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You can no longer check the battery level in your AirTags whenever you want, but there are things you can — and should — do to make sure they don't die on you unexpectedly.
This could be the shortest guide in the history of Apple. For the answer to how you check your AirTags battery level is that you can't.
It's not that Apple has made a chance for the forthcoming iOS 16, it is that it has also changed iOS 15. Previously you could open the Find My app, tap on a named AirTag and see a battery icon.
That was solely an icon, there was no way to get a percentage figure of the battery life remaining. So it was always an approximation, but still if you saw the battery was about three quarters full, you were fine.
Except perhaps you weren't.
Apple hasn't commented on why it has removed the battery indicator, but one possibility is that for some reason it was unreliable. AppleInsider AirTag users have had their iPhones show a low battery warning, for instance, only to then see about a 50% charge according to the Find My app.
What Apple recommends now
Really, Apple's advice now in its updated support documentation is that you should leave well alone. Ignore your AirTags — until such time as your iPhone pops up a low battery warning.
If you somehow miss that notification, you can go in to the Find My app and tap on the named AirTag. Once you've had that low battery warning notification — and only once you've had it — you will now also have the old battery icon back in Find My.
It will be showing you a very little charge and, really, it's pointless.
That icon exclusively appears if you've had the notification, and it's rather more likely that you'll spot that warning than it is that you'll suddenly elect to look for the return of a battery icon in Find My.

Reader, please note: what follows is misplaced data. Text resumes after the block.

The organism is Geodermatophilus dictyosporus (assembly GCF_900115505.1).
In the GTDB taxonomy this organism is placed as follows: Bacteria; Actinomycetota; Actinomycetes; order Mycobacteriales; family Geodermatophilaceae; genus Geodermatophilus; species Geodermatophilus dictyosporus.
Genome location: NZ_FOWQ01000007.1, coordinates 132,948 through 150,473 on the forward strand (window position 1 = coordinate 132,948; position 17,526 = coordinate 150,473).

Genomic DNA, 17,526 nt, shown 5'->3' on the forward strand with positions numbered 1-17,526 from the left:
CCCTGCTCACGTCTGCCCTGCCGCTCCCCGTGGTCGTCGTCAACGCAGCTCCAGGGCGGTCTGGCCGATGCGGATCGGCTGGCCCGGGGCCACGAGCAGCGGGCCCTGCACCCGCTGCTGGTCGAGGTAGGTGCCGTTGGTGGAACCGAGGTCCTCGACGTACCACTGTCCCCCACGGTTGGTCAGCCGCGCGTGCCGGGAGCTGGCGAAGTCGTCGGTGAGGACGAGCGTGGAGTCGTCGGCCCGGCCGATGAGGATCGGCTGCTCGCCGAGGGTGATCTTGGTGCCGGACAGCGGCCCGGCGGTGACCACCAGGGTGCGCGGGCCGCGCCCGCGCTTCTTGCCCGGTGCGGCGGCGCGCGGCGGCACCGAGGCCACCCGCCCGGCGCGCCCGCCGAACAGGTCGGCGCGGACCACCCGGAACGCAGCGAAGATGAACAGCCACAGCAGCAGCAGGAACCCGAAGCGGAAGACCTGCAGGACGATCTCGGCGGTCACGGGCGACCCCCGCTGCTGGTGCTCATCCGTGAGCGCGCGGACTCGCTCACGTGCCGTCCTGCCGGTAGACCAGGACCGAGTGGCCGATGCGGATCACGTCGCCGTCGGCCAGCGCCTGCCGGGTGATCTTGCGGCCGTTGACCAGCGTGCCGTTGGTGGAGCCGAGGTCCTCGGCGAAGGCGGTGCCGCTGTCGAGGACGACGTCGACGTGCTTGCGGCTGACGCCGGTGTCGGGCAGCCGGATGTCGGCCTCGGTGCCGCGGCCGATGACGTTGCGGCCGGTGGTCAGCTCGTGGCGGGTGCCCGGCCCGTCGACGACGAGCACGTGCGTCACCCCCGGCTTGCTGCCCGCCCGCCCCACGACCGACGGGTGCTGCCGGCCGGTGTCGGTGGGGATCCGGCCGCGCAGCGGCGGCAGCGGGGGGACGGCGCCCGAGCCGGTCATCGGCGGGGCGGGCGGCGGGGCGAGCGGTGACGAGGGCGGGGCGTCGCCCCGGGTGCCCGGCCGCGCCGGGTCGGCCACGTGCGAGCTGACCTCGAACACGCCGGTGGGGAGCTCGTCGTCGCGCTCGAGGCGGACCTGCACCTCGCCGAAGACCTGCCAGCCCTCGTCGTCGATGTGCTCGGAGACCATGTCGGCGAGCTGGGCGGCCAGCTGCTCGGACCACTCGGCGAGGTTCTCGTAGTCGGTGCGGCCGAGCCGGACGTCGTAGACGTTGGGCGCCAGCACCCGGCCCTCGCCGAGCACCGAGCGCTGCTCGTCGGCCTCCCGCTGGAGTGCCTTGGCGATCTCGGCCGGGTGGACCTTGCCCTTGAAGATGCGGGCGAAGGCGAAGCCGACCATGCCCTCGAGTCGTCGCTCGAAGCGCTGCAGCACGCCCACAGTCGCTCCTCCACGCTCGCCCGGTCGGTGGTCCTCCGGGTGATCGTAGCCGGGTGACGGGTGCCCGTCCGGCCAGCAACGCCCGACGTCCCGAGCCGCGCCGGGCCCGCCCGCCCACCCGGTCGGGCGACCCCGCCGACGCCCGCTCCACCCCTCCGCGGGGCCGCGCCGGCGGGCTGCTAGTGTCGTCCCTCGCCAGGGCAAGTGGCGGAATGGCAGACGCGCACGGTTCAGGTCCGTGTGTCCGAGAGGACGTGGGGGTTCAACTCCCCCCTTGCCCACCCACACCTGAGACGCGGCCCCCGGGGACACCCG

Plus the icon is still solely an image without any percentage figure. Neither it nor the warning notification has an actual figure, or any possible clue about how much time you've got left with this battery. The warning just says you should replace the battery "soon."
There may be some more information when you go into Find My, but it's not useful. "Low Battery," it can say. "Some features aren't available."
It doesn't say what those features are, nor does Apple's support documentation clarify the issue. But since AirTags do pretty much one job, it's fair to assume you want them to have all of their features available.
What AppleInsider recommends most of the time
Apple seems to have been about right in its estimate that an AirTag battery will last a year. It obviously varies depending on how much time you spend looking for the AirTag, but a year appears to be about what most people will typically get.
So regardless of whether you've had the warning notification or not, plan to replace the battery one year after you got it. Or rather, since you don't want to waste batteries, buy a new battery pack when the 12 months are coming to an end, and keep it with you until you get the warning.
It may take you a minute to remember when you bought the AirTag. But at least for the future, you can use Siri to remind you to buy the next battery in, say, 11 months from now.
Whenever you do buy a new battery, though, it has to be the right one. That sounds obvious, since you're never going to wedge an AA battery into an AirTag, but there's a little more to it than just the physical size.
First, the battery must be a CR2032 one. But then secondly, they shouldn't be CR2032 ones that come with what's called a bitterant coating.
That coating is used to put children off swallowing the little batteries. However, that same bitterant coating can prevent proper contact with the AirTag's battery contacts.
There are exceptions
Since Apple will not say how much time you get between the warning and the battery dying completely, assume the worst. And especially so when you are about to go on a trip.
So yes, buy a battery and have it available as the end of the AirTag's year-long life nears, but also fit it early if you're about to go away.
For all you know, you've got a couple of weeks left in the battery, but there is no way to check. And AirTags have proven to be so useful, especially tracking wandering luggage, that it would now be galling to have one, yet to have let it die, too.